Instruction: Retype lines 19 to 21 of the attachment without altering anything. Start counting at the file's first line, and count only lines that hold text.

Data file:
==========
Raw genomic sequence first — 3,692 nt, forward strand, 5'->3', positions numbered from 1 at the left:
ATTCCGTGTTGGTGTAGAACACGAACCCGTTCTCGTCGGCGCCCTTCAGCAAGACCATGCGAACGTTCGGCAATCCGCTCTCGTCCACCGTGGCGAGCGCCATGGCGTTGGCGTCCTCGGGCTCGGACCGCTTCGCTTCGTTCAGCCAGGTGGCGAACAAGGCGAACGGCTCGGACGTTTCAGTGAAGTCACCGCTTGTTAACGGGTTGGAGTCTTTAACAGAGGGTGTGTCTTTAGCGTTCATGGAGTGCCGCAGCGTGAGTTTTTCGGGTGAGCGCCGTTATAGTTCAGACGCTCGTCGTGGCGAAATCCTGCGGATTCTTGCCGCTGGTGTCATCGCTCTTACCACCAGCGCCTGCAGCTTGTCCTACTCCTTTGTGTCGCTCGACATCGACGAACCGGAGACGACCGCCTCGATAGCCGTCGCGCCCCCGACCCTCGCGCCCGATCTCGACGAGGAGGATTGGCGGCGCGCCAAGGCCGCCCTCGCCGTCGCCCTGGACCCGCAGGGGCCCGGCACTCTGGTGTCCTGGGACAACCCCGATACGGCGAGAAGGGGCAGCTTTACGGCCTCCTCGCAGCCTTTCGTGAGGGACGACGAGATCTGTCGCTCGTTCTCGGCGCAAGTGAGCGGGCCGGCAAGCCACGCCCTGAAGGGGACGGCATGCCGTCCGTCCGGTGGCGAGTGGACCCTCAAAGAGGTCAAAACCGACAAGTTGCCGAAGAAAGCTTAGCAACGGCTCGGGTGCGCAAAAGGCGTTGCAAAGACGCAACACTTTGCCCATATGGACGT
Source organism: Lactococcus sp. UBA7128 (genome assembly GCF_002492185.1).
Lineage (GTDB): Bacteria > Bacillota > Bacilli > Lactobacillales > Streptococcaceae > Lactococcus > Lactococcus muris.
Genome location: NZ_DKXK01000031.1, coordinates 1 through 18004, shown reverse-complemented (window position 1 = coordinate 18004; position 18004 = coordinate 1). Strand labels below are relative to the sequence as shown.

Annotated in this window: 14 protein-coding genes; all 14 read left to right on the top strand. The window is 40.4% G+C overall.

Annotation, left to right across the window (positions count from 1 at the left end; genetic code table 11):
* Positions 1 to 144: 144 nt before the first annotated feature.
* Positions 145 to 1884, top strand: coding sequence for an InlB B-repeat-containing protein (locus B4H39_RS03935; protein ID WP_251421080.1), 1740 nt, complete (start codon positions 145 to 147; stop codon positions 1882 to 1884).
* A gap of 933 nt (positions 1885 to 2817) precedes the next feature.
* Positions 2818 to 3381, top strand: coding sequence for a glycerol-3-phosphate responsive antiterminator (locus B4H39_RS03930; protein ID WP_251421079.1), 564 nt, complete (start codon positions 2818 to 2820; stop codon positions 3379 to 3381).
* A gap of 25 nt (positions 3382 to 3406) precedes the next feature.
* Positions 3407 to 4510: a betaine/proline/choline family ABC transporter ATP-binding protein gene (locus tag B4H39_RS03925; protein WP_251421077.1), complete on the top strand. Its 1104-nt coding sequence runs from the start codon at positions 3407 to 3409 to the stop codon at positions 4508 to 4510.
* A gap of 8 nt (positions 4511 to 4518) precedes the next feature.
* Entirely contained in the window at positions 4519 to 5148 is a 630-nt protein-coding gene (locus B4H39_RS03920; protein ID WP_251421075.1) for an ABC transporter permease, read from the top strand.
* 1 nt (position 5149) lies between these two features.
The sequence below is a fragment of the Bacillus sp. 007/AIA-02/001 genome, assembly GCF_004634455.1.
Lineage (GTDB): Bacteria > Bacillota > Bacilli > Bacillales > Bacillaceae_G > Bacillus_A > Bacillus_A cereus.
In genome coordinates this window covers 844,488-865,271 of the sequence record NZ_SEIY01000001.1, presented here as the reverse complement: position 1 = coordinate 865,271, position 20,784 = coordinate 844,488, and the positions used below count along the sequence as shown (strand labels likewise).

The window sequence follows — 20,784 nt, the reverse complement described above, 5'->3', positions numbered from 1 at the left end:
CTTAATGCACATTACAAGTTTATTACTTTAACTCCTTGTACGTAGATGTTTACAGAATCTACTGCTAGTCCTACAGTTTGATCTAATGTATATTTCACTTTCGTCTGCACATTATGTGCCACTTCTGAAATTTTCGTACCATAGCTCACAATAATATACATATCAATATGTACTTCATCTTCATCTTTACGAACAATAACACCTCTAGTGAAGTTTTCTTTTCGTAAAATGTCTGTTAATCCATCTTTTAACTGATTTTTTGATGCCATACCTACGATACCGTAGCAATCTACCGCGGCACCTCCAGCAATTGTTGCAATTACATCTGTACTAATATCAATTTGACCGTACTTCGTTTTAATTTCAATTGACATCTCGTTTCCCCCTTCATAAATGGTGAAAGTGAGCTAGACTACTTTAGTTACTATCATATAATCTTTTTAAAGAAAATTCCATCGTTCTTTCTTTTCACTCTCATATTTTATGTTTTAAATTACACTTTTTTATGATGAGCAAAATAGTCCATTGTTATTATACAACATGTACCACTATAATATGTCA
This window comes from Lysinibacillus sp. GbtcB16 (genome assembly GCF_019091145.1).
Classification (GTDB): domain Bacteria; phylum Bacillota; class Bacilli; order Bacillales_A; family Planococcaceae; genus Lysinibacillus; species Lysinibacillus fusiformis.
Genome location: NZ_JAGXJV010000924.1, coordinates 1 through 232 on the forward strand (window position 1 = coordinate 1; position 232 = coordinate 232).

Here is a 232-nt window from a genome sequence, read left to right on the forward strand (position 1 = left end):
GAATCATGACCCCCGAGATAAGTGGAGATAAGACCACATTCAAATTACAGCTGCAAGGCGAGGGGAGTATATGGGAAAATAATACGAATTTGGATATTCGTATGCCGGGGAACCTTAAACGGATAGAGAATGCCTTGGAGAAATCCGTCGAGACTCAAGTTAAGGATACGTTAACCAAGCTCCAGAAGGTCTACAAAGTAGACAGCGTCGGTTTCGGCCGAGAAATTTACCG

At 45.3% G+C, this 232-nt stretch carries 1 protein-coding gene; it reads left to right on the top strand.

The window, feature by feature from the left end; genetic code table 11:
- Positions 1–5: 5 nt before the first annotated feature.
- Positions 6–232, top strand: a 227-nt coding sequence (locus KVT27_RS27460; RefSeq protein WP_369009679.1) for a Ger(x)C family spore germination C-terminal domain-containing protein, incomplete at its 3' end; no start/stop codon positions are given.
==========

In genome coordinates this window covers 844,488-865,271 of the sequence record NZ_SEIY01000001.1, presented here as the reverse complement: position 1 = coordinate 865,271, position 20,784 = coordinate 844,488, and the positions used below count along the sequence as shown (strand labels likewise).

The window sequence follows — 20,784 nt, the reverse complement described above, 5'->3', positions numbered from 1 at the left end:
CTTAATGCACATTACAAGTTTATTACTTTAACTCCTTGTACGTAGATGTTTACAGAATCTACTGCTAGTCCTACAGTTTGATCTAATGTATATTTCACTTTCGTCTGCACATTATGTGCCACTTCTGAAATTTTCGTACCATAGCTCACAATAATATACATATCAATATGTACTTCATCTTCATCTTTACGAACAATAACACCTCTAGTGAAGTTTTCTTTTCGTAAAATGTCTGTTAATCCATCTTTTAACTGATTTTTTGATGCCATACCTACGATACCGTAGCAATCTACCGCGGCACCTCCAGCAATTGTTGCAATTACATCTGTACTAATATCAATTTGACCGTACTTCGTTTTAATTTCAATTGACATCTCGTTTCCCCCTTCATAAATGGTGAAAGTGAGCTAGACTACTTTAGTTACTATCATATAATCTTTTTAAAGAAAATTCCATCGTTCTTTCTTTTCACTCTCATATTTTATGTTTTAAATTACACTTTTTTATGATGAGCAAAATAGTCCATTGTTATTATACAACATGTACCACTATAATATGTCA